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North Carolina Xiphactinus tooth?


fossil_lover_2277

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fossil_lover_2277

I found this tooth in Cretaceous Black Creek group sediments of North Carolina. I think it might be Xiphactinus since it has a hollow in it and is not solid like an Enchodus tooth. Does this look correct, or am I off the mark? Thank you!

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sixgill pete

I'm no expert in distinguishing between Xiphactinus and Enchodus. However, I do think this one is Xiphactinus. I have several pristine Xiphactinus teeth from a site in NC, along with some very nice Enchodus including a jawpiece with teeth from a few different sites. These were all PeeDee Formation teeth. The ones that come from the Black Creek Groups lag deposits which I have more than a few of generally are well worn like yours and can be hard to I.D.

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fossil_lover_2277
15 minutes ago, sixgill pete said:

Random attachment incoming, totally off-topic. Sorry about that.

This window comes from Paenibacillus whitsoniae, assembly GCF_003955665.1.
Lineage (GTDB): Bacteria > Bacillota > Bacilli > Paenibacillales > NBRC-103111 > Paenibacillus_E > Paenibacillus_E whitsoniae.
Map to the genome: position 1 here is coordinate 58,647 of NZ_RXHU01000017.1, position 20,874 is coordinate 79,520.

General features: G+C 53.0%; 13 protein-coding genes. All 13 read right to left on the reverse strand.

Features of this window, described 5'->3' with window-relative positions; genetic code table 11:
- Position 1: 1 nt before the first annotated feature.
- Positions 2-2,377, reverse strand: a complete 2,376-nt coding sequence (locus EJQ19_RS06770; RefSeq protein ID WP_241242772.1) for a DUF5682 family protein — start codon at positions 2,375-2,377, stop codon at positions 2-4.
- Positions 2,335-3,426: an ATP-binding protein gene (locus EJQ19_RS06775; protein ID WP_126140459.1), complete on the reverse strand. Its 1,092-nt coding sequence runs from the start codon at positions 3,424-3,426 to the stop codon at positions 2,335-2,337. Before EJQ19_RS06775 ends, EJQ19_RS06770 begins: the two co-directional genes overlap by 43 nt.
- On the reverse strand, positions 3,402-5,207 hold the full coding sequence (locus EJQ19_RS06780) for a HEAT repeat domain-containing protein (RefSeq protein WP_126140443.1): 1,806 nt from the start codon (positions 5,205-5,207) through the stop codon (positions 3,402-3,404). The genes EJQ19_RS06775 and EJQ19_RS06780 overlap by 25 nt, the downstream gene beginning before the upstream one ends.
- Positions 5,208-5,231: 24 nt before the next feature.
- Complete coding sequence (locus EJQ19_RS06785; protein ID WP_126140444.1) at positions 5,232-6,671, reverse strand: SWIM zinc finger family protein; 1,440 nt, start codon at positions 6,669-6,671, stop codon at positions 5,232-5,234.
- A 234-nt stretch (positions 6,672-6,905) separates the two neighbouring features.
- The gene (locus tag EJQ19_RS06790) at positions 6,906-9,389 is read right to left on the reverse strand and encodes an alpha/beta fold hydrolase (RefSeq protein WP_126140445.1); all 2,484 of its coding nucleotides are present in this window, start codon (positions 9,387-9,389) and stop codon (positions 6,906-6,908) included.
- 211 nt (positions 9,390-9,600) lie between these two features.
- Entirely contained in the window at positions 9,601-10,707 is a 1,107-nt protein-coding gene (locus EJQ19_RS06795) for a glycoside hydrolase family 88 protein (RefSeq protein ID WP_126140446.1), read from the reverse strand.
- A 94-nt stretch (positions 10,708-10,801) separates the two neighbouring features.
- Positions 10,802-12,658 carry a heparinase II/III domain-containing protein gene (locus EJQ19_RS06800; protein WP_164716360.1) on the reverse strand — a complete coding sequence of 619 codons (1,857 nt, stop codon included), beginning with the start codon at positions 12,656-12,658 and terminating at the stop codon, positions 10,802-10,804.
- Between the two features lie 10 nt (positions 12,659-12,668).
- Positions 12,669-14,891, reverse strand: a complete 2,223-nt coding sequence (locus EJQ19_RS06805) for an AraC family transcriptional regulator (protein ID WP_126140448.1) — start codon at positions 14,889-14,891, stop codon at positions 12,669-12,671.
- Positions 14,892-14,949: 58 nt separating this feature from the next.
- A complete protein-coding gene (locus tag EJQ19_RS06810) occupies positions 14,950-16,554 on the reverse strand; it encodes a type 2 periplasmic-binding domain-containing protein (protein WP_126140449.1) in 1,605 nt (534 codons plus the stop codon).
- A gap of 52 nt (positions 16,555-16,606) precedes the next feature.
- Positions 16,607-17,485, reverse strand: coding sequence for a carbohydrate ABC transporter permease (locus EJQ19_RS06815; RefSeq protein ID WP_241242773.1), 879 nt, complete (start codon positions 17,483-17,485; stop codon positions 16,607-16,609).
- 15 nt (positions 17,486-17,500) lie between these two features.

I'm no expert in distinguishing between Xiphactinus and Enchodus. However, I do think this one is Xiphactinus. I have several pristine Xiphactinus teeth from a site in NC, along with some very nice Enchodus including a jawpiece with teeth from a few different sites. These were all PeeDee Formation teeth. The ones that come from the Black Creek Groups lag deposits which I have more than a few of generally are well worn like yours and can be hard to I.D.

Thank you for the local expertise. This is the first potential Xiphactinus tooth I’ve seen in-person and I don’t have any experience identifying them to draw on, so your input helps me a lot. Also, since you’re here in the States, Happy Thanksgiving!!!

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I agree with Xiphactinus. We get this and Enchodus in NJ and they're fairly distinct. But Xiphactinus is MUCH rarer. Nice find!

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Very distinct fluting and base so I'm also 'all in' for Xiphactinus. Great find!

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fossil_lover_2277
On 11/29/2021 at 6:49 PM, Family Fun said:

I learn something new here daily thanks to the many experts.  
 

Great find!

 

On 11/29/2021 at 5:56 PM, frankh8147 said:

Very distinct fluting and base so I'm also 'all in' for Xiphactinus. Great find!

 

On 11/29/2021 at 8:33 AM, Carl said:

I agree with Xiphactinus. We get this and Enchodus in NJ and they're fairly distinct. But Xiphactinus is MUCH rarer. Nice find!

Just saw these replies, but thank you for the information!! No experience with this organism so learned something new. Lol almost tossed it back actually thinking it was the broken crown of a goblin shark tooth but it looked off a bit so decided to pocket it

Edited by fossil_lover_2277
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